The Golden Gate At 75
San Francisco — That icon of all icons, the Golden Gate Bridge, is celebrating its 75th anniversary this year, so I happily used the occasion to revisit this engineering masterpiece, which links San Francisco with Marin County.
Making a couple of days of it, I combined the visit with things to see and do within easy range of the famous span, whose unique “International Orange” color glimmers in the western sun.
The bridge was completed in May of 1937 during the Great Depression, when government money for a project like this was simply unavailable.
But Joseph P. Strauss, a daring Jewish bridge engineer with a talent for poetry, kept up a steady drum beat for the project until it was finally funded by a successful bond measure.
The bond measure was passed in 1930 for $35 million, at a much lower cost than predicted, with Strauss as its chief engineer.
This year, many San Francisco Bay Area organizations will stage 75 tributes to the bridge, with everything from a Pacific orchid exhibition and gala sponsored by the San Francisco Orchid Society to a “Swinging on the Golden Gate Bridge Ball” with bridge-era music, sponsored by the Art Deco Society of California.
The culminating event will take place on Memorial Day weekend, when the Golden Gate Festival on the San Francisco waterfront debuts with everything from historic boats to music and dance.
Anniversary fireworks are planned for 9:30 p.m. on May 27.
The entire list of events can be found at www.goldengatebridge75.org/partners.
A number of improvements are also being made to the bridge area, including a “green screen” photo area, where visitors will be able to picture themselves in publically inaccessible bridge locations, and the first-ever night tours.
A visit to the bridge can mean many things — from the simple joy of seeing the massive span to walking its length from end to end (just under two miles).
And since the bridge links San Francisco with Sausalito, it’s nice to look back at the San Francisco skyline from the observation point near Sausalito.
Another way to appreciate the bridge is on a ferry cruise with the Red and White Fleet anchored at Fisherman’s Wharf. (www.redandwhite.com)
And then there’s the wonderful Marina neighborhood within sight of the bridge. This is where you can watch people flying kites at Crissy Field and where my wife and I like walking along Chestnut Street — home to clothing boutiques and eateries.
On a recent visit, we stayed at the Hyatt at Fisherman’s Wharf on North Point Street. (www.fishermanswharf.hyatt.com)
The hotel is a convenient walk from Fisherman’s Wharf and an easy drive to the Marina district.
As we usually like to do, my wife and I strolled along Chestnut Street, checking out places like Laline, the chic Israeli beauty product company, and Luca’s Delicatessen, an old-fashioned Italian place.
A great place for breakfast on Chestnut Street is Bechelli’s, a vintage diner with a semi-circular counter and cozy booths next door to the art deco Presidio movie house.
From here, you can walk to the landmark Palace of Fine Arts, built for the 1915 Panama-Pacific International Exposition and now home to the Exploratorium Museum of Science, Art and Human Perception.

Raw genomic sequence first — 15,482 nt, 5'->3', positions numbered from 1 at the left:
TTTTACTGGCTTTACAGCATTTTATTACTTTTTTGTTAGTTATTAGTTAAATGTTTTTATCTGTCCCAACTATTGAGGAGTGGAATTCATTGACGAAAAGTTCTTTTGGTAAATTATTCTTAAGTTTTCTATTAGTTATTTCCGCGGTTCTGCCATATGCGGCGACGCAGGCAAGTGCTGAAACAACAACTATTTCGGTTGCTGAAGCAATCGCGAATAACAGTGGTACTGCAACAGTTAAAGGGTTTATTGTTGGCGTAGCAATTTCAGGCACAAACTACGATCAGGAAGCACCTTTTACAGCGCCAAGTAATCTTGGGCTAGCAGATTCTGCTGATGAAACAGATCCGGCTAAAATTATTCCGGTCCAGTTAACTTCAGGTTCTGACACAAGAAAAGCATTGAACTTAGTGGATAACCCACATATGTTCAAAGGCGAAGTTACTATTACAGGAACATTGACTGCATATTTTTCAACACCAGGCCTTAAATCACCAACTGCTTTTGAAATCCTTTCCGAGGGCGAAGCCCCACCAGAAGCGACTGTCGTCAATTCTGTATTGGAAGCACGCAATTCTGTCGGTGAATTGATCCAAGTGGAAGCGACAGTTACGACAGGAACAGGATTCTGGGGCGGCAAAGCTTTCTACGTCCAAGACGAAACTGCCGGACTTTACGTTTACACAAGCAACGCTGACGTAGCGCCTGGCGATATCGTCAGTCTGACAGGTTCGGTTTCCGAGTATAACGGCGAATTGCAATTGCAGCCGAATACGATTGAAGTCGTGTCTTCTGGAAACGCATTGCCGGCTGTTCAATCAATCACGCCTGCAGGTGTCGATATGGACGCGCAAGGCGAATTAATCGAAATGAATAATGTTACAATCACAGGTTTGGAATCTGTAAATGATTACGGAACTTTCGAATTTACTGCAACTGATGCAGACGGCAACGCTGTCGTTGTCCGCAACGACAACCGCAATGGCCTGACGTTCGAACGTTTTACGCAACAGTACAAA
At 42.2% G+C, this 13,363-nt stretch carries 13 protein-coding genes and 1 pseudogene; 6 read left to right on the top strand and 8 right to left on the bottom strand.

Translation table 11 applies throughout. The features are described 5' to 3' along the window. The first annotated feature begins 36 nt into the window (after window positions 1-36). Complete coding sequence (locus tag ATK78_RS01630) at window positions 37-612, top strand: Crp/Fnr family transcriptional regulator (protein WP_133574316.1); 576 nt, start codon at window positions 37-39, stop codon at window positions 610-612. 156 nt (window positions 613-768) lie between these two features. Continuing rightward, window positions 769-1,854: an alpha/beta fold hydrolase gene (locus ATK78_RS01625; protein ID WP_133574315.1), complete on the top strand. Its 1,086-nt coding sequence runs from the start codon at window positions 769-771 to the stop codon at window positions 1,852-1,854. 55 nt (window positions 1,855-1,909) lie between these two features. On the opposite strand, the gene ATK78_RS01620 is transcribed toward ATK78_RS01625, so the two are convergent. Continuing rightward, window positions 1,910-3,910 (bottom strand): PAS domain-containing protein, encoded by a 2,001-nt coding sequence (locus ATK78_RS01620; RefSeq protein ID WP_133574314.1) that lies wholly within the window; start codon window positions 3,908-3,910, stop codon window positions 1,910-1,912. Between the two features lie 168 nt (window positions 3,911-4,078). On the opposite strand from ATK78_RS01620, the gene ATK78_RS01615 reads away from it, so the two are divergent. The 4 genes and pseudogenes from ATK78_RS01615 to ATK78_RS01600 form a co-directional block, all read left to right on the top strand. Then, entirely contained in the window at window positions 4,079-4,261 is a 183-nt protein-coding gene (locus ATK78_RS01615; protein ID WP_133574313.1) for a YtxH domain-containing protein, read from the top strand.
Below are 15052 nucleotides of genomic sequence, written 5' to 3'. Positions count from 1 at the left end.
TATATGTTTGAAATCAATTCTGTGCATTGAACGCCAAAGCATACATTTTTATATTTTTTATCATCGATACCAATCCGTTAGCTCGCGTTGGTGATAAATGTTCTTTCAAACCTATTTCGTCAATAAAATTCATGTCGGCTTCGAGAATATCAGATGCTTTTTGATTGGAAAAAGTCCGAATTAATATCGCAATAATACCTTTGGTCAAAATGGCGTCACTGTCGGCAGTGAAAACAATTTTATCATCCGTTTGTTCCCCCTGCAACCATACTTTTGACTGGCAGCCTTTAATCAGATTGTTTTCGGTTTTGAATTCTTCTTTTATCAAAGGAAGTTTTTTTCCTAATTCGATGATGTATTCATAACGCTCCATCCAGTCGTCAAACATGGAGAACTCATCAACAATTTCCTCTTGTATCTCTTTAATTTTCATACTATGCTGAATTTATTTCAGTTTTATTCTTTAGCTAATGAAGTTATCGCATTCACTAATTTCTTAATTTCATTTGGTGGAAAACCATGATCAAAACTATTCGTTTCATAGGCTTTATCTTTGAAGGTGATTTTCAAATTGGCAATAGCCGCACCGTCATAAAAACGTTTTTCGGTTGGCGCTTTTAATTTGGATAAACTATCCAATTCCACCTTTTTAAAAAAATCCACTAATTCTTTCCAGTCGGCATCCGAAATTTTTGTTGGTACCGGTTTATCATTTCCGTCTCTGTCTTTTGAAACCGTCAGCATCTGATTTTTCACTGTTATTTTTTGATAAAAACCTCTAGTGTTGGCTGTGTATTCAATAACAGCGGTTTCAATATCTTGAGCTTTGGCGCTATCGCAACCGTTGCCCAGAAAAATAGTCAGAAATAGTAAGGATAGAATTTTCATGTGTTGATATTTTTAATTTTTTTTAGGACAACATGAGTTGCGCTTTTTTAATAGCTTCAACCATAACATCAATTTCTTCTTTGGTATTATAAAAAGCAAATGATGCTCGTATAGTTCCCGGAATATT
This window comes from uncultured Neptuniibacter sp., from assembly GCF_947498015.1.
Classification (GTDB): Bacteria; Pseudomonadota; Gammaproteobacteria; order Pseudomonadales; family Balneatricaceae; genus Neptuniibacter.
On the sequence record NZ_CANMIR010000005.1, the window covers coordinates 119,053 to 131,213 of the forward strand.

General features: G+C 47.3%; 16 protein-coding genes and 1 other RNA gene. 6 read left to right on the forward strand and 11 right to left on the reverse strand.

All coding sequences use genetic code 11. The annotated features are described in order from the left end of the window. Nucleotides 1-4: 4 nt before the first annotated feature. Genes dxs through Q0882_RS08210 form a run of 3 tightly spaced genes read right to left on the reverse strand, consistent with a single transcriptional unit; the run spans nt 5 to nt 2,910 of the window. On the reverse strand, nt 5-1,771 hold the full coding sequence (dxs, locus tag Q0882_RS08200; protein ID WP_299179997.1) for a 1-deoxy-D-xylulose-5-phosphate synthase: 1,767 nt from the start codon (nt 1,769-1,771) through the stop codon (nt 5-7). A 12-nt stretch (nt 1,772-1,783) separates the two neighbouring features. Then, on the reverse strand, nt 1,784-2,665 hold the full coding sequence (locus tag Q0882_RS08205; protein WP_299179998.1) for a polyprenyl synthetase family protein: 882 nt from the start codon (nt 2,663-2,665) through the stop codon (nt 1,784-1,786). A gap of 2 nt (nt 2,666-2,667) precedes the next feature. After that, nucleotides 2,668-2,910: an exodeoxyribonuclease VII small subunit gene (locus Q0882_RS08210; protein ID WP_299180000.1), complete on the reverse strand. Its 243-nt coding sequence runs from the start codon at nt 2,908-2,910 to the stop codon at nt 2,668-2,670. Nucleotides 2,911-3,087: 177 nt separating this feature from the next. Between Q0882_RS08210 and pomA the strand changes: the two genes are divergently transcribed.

There’s also a vastly different experience I’d recommend: the zany musical theater extravaganza called “Beach Blanket Babylon,” created by the late Steve Silver in 1974 and still going strong, thanks to the dedication of his wife, Jo Schuman Silver, the show’s producer. (www.beachblanketbabylon.com)
The show plays at the Club Fugazi cabaret on Beach Blanket Babylon Blvd. in North Beach, the city’s Italian neighborhood.
The show also has a Golden Gate Bridge connection, with a character wearing a San Francisco skyline headpiece featuring the iconic bridge towers.
“One of the reasons the show is still running,” Silver said, “is because it’s ever-changing. … We take things right from the headlines.”
What you get in the show, which features Snow White on a search for love, is zany, anything-goes musical numbers brilliantly performed by many well-known “personalities” dressed up in memorable vertical hair pieces.
One moment it may be Elvis Presley, another moment Hillary or Bill Clinton, and still another Sarah Palin or Rick Perry — no one is safe.
Snow White even meets a Jewish matchmaker, which is enough to have you rolling on the floor.
A New York native, Silver also writes the skits with the show’s director, Kenny Mazlow.
Her late husband, she said, never explained how he did the show – “it kind of came out of his back pocket.”
But she and the crew keep it going because they “run it exactly as if Steve was here. The show is indescribable,” she said. “You can’t really describe exactly what it is. We tell people you’re just going to have the most wonderful 90 minutes of your life. If you came in upset or depressed, it will all go away during that show, and you’ll feel great afterwards. We’ve been telling people that for 38 years.”
And for 75 years, the Golden Gate Bridge, too, has been winning people’s hearts, thanks to pioneers like Strauss, whose statue stands in the bridge’s visitor plaza.
When the bridge was completed, Strauss honored it with a poem called “The Mighty Task Is Done,” and while the task may indeed be done, visitors will continue to appreciate the bridge for a long time to come.